What a great series this has been, and it’s locked at 3-3 as we go into the 7th and final game. Every match has swung drastically, unlike the ball, making picking a winner a fool’s errand. England absolutely pasted Pakistan in the last game, but the topsy-turvy nature of T20i cricket means you’d back PAK to come storming back in this decider. England are stronger man for man and have looked unbeatable when they've clicked. However, consistent runs from PAK's superb opening pair Azam and Rizwan, allied to some canny bowling, have kept hosts Pakistan in the series.

The Lahore pitch is a belter, although it is also massively infested with bugs – huge moths and crickets and god knows what – which adds a bit of spice. The raw pace of Haris Rauf and Mark Wood has proved effective here, and Pakistan’s spinners have also had some success when they aren‘t being repeatedly dumped out of the ground by Phil Salt and Alex Hales. In the last match, however, the most effective bowlers were England’s awkward squad of Sam Curran and Reece Topley, who both vary their pace and length well. They're also a tricky pair because Curran looks like and is the size of a little boy, while the mulleted Topley looks like a bouncer at a Newcastle nightclub. 

Fun fact: the only other 7-match T20i series before this one was Malawi vs Zambia. Did you see that one? Malawi won 5-1, with one game rained off, which I'd imagine doesn't happen very often in Malawi.

I asked the uncanny valley art generation AI DALL-E to create an image called 'England vs Pakistan in a punk rock cricket match'. And this is what it looked like.

England vs Pakistan in a punk rock cricket match

Fair enough

(Image credit: Future)

Duncan has been writing about tech for almost 15 years, during which time he has attended every event going, apart from Apple ones, as he mysteriously doesn't get invited to them. He has covered everything from smartphones to headphones, TV to AC and air fryers to the movies of James Bond and obscure anime.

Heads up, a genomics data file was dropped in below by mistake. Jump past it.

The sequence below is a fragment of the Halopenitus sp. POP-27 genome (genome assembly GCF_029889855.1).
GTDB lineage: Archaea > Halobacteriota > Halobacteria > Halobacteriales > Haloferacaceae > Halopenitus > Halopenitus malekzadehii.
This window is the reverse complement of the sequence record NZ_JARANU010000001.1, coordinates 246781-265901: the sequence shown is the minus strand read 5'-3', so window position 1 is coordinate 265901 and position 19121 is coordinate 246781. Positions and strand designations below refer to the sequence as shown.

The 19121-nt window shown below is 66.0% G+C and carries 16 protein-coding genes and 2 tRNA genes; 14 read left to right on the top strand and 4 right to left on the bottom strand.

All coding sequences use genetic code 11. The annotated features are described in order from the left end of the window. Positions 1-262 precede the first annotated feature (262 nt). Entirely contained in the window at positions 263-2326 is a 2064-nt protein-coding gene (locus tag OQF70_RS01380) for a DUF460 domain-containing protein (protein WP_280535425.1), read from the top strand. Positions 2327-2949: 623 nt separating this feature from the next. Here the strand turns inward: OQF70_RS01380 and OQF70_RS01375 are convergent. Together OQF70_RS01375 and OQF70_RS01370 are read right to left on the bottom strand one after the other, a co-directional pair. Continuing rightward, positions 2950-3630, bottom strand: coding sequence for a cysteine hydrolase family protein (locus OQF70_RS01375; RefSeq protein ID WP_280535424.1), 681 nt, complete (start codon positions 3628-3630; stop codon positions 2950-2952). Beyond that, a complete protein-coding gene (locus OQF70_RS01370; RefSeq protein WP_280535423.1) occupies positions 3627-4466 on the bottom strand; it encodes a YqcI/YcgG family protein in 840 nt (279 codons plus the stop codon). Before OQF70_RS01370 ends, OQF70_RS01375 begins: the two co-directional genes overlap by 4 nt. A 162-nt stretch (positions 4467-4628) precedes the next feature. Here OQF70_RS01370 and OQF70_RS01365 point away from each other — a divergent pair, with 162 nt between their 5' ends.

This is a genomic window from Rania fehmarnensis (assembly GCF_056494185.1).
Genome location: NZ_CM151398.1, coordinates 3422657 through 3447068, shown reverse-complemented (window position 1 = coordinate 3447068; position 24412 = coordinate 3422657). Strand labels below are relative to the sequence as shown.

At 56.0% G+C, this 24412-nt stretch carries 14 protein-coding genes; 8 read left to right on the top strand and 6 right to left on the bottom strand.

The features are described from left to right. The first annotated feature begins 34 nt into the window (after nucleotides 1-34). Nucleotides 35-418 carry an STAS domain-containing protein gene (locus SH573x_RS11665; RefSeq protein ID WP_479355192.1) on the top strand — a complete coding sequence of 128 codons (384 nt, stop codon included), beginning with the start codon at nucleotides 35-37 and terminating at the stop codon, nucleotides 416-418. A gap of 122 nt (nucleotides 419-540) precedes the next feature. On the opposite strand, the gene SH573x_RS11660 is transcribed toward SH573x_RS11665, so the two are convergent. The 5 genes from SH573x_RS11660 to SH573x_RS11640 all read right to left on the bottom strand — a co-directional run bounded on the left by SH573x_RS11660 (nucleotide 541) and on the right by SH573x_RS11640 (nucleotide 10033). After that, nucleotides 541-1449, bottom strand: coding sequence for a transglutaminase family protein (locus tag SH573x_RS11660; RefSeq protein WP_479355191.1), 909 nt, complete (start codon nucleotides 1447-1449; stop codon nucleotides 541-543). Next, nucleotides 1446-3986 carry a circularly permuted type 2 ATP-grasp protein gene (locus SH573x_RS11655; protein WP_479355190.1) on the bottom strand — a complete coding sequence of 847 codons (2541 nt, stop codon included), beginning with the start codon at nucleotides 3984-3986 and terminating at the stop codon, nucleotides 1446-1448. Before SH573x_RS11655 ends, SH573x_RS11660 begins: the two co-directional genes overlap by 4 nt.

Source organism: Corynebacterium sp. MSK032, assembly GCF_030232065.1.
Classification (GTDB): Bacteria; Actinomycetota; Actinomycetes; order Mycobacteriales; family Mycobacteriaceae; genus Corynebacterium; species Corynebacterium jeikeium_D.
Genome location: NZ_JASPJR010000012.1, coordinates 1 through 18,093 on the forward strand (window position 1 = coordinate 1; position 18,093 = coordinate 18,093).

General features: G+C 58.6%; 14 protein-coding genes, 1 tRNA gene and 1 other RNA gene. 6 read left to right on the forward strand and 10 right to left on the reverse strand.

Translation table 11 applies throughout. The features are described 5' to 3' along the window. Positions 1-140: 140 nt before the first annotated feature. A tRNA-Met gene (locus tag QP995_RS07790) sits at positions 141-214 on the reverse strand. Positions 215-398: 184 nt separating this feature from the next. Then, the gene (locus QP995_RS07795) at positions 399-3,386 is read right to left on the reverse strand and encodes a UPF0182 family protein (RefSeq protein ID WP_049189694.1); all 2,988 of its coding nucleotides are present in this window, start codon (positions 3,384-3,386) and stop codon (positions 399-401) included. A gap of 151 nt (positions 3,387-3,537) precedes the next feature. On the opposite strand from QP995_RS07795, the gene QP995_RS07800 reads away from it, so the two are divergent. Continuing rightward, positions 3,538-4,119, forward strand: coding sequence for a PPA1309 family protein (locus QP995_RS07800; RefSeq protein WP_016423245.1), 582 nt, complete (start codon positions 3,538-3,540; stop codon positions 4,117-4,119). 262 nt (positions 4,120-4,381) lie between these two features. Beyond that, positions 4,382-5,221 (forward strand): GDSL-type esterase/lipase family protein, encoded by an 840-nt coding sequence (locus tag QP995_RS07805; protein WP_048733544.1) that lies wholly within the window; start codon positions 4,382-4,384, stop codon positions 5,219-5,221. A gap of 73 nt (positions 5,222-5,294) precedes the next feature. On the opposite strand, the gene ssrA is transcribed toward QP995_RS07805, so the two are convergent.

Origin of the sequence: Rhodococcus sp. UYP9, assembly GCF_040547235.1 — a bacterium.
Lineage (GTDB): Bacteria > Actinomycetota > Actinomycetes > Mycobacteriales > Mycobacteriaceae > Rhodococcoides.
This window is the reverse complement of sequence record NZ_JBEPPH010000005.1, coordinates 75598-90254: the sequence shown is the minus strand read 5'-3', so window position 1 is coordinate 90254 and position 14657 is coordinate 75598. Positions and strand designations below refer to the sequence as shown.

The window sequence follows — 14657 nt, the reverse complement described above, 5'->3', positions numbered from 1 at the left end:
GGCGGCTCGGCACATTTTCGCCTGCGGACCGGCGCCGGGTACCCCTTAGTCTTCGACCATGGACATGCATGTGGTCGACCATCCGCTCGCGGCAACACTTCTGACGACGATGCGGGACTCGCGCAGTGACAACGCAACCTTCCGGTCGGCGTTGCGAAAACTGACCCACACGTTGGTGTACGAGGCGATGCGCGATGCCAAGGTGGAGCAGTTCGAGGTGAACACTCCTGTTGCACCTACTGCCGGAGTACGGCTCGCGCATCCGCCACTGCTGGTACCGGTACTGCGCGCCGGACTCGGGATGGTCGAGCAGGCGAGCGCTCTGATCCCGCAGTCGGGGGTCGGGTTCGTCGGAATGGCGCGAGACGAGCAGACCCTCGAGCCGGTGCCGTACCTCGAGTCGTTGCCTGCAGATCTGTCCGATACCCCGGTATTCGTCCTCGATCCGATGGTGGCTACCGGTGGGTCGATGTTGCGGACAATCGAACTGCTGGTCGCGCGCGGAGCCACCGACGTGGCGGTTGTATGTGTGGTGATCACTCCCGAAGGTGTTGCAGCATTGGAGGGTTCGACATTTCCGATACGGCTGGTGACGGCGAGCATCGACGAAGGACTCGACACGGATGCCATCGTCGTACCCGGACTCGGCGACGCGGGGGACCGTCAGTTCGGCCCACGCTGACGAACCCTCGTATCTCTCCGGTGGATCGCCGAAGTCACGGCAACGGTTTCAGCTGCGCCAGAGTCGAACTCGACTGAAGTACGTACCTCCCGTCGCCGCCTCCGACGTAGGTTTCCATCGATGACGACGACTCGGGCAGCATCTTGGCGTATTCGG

Duncan's current brief is everything to do with the home and kitchen, which is good because he is an excellent cook, if he says so himself. He also covers cycling and ebikes – like over-using italics, this is another passion of his. Duncan also edits T3's golf section because fuck it, someone has to. Dave Usher does all the real work on that bit, though. In his long and varied lifestyle-tech career he is one of the few people to have been a fitness editor despite being unfit and a cars editor for not one but two websites, despite being unable to drive. He also has about 400 vacuum cleaners, and is possibly the UK's leading expert on cordless vacuum cleaners, despite being decidedly messy. A cricket fan for over 30 years, he also recently become T3's cricket editor, writing about how to stream obscure T20 tournaments, and turning out some typically no-nonsense opinions on the world's top teams and players.

Before T3, Duncan was a music and film reviewer, worked for a magazine about gambling that employed a surprisingly large number of convicted criminals, and then a magazine called Bizarre that was essentially like a cross between Reddit and DeviantArt, before the invention of the internet. There was also a lengthy period where he essentially wrote all of T3 magazine every month for about 3 years. 

A broadcaster, raconteur and public speaker, Duncan used to be on telly loads, but an unfortunate incident put a stop to that, so he now largely contents himself with telling people, "I used to be on the TV, you know."